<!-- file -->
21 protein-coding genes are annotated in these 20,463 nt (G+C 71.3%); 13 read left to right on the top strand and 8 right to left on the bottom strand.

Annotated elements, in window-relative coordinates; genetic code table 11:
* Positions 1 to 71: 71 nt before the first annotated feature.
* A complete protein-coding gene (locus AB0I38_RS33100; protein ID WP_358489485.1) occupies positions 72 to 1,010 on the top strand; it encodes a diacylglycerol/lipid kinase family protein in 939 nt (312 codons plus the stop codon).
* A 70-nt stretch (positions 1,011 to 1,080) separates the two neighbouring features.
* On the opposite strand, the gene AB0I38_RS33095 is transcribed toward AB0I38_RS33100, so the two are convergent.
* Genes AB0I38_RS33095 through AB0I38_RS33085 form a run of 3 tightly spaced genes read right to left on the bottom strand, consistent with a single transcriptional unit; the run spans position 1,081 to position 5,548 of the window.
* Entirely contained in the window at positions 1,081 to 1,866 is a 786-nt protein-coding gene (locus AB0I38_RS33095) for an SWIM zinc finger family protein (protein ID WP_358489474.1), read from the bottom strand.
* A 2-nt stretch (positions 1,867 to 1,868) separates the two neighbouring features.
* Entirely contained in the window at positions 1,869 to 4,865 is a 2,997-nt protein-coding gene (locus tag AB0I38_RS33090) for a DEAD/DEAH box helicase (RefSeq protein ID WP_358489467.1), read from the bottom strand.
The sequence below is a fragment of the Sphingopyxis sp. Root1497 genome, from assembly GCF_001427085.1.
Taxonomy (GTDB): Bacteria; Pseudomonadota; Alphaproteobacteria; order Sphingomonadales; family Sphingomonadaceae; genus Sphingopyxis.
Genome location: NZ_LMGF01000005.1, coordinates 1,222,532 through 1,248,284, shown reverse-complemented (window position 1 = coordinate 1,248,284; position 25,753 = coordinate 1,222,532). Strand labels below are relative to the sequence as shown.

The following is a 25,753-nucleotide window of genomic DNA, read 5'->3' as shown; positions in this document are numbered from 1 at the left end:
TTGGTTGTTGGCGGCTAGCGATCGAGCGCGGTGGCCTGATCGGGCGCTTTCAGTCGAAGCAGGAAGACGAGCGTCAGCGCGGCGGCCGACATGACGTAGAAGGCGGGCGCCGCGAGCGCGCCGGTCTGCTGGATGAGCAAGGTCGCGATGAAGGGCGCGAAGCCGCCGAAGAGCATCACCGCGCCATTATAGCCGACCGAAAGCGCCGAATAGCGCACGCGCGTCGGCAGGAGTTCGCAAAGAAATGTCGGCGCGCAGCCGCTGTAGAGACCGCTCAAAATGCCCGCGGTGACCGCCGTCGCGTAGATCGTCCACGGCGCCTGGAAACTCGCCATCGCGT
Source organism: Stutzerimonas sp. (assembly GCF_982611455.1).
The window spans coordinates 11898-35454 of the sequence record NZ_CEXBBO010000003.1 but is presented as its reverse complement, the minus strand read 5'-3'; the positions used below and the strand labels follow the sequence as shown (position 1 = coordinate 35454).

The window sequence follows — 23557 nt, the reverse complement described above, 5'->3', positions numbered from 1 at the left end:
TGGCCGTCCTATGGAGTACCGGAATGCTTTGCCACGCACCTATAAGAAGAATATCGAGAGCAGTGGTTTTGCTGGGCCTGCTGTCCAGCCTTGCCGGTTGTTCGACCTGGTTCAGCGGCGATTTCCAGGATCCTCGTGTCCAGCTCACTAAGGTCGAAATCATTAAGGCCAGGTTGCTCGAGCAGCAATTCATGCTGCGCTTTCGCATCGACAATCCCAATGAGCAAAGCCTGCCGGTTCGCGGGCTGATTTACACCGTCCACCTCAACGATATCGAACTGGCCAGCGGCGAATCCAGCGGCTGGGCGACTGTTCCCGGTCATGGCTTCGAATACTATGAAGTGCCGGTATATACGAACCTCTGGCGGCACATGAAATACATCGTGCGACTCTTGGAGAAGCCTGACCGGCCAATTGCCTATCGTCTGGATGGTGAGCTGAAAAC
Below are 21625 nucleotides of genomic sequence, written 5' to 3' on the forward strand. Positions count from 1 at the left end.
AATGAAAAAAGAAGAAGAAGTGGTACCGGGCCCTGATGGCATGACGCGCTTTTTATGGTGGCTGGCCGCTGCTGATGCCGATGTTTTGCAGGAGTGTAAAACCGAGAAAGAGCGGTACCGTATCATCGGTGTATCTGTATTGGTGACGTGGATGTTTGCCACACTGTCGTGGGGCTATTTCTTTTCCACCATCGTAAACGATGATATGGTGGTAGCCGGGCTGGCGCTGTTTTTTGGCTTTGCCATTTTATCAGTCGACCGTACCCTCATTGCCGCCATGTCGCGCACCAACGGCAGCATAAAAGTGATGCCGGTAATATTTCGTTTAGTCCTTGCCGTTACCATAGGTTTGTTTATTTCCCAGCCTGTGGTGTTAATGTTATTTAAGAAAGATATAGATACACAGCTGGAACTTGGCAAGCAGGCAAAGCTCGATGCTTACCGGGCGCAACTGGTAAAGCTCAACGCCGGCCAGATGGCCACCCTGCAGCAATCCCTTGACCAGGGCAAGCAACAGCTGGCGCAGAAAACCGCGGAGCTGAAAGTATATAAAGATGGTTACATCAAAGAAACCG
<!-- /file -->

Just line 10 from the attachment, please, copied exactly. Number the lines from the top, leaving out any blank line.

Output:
* Entirely contained in the window at positions 1,869 to 4,865 is a 2,997-nt protein-coding gene (locus tag AB0I38_RS33090) for a DEAD/DEAH box helicase (RefSeq protein ID WP_358489467.1), read from the bottom strand.